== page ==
San Francisco city officials are threatening to revive legislation requiring that the pharmaceutical industry operate a drug disposal program if it does not cough up money to keep The City’s existing one going.
San Francisco is among a number of cities grappling with what to do with unwanted drugs and questioning who should carry the burden of the cost. Read More
There’s no question about it: San Francisco’s successful drug-disposal program needs to be continued. The big question now is how.
The City started a pilot program in April using a one-time $110,000 grant from the Pharmaceutical Researchers and Manufacturers of America and Genentech. Since launching, people have turned in nearly 10,500 pounds of medicine for disposal.
San Francisco’s pilot program for drug disposal is being hailed as a success, but it will end in June unless more funding can be found.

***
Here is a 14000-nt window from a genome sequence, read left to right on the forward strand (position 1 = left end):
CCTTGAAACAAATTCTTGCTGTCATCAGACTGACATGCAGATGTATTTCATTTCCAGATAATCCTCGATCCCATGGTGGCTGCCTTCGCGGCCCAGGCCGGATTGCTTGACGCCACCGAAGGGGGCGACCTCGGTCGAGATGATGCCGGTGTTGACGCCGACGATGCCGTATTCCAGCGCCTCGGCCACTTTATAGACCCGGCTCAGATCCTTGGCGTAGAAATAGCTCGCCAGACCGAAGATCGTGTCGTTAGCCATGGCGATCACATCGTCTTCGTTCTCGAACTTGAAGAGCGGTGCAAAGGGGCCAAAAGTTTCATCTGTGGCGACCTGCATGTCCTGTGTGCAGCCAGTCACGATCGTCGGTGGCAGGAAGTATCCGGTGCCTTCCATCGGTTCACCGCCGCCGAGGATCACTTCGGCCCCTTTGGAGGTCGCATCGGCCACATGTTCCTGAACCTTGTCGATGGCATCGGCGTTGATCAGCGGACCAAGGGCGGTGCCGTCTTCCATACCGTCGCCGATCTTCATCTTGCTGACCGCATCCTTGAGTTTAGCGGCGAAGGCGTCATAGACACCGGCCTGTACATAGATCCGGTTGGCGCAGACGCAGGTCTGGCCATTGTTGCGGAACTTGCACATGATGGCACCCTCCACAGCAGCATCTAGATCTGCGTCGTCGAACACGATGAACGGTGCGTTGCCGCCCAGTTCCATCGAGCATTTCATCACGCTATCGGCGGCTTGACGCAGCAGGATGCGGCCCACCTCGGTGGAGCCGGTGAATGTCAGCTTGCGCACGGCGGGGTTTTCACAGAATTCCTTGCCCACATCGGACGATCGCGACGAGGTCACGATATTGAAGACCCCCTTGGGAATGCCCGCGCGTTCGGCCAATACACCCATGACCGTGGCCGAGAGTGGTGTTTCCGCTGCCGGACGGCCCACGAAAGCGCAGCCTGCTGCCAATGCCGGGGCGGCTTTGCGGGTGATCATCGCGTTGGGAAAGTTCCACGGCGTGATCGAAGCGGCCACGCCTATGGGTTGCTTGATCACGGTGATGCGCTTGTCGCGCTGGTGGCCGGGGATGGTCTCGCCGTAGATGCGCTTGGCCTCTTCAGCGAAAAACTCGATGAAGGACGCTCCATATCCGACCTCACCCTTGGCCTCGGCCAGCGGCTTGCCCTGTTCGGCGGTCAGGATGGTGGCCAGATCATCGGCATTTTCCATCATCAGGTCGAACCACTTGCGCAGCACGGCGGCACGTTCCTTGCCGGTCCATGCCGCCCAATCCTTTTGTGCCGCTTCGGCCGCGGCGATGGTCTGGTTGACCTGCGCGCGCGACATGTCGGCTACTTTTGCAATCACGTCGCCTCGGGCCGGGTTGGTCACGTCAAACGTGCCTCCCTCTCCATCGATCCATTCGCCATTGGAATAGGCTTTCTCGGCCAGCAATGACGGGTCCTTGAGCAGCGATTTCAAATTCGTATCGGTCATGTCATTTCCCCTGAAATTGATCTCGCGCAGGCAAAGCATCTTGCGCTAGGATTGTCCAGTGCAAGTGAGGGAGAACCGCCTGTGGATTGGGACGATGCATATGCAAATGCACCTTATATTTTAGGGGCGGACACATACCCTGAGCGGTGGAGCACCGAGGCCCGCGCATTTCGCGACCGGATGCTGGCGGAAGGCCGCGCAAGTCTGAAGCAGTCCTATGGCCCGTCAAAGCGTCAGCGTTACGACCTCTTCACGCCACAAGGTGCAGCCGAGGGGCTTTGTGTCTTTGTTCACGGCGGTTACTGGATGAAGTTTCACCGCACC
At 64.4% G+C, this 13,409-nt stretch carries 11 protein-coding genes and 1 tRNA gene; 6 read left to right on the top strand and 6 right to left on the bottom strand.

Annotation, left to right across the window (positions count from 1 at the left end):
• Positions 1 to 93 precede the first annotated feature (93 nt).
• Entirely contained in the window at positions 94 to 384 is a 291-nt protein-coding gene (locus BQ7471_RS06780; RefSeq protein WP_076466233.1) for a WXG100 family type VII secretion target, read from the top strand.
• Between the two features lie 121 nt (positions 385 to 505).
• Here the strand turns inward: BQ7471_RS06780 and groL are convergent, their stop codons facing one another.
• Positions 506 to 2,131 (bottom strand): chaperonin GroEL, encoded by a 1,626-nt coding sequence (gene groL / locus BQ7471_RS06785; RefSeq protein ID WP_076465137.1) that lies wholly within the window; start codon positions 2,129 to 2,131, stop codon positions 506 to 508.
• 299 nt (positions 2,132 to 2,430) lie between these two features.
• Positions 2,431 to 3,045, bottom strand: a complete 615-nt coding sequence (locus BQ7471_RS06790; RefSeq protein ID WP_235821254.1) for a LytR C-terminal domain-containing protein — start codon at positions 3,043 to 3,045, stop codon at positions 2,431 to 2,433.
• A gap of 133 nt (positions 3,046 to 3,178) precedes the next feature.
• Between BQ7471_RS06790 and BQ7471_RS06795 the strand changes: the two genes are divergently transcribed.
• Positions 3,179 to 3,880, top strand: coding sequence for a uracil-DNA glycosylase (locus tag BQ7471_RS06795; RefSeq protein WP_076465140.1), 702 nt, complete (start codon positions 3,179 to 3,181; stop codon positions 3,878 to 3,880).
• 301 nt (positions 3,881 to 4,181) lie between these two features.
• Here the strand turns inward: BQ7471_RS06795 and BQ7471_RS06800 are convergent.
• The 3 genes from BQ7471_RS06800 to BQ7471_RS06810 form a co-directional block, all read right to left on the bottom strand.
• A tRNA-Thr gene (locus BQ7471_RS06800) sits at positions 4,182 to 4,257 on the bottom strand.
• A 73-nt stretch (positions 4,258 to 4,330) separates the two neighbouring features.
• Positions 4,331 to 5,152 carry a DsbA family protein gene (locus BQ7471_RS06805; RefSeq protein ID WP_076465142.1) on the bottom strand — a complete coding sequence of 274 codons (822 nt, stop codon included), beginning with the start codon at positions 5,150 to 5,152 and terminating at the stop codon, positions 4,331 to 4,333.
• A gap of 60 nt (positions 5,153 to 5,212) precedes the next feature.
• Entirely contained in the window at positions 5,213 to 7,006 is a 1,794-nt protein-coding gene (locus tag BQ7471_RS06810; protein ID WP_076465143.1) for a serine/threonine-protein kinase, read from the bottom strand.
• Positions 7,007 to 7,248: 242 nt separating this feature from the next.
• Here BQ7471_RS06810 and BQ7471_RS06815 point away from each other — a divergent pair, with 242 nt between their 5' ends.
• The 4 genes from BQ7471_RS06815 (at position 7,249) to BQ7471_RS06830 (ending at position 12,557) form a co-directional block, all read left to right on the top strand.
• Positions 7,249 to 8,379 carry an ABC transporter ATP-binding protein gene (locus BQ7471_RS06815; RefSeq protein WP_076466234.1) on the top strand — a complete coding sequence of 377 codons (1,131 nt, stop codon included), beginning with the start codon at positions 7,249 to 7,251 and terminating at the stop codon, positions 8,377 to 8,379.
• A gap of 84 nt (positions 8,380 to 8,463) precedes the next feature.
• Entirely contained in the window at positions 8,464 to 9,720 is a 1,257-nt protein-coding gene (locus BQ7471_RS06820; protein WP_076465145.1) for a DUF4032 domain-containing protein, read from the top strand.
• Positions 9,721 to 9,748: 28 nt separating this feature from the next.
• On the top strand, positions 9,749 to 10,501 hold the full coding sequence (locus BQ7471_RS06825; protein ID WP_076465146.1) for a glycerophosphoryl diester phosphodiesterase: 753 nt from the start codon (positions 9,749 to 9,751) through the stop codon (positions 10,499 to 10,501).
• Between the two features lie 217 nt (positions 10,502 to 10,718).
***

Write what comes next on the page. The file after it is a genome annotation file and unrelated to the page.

The City has suffered setbacks during its long struggle to ensure the safe disposal of unwanted medicines. Most recently, lawmakers were on the verge of passing legislation requiring pharmaceutical companies to fund and operate a drug take-back program.
San Francisco became the first city in the nation Tuesday to mandate a drug-disposal program funded by pharmaceutical companies.
Pharmaceutical companies will be required to set up, fund and operate a program for people to drop off their unwanted and expired prescription drugs for safe disposal by September 2011. Read More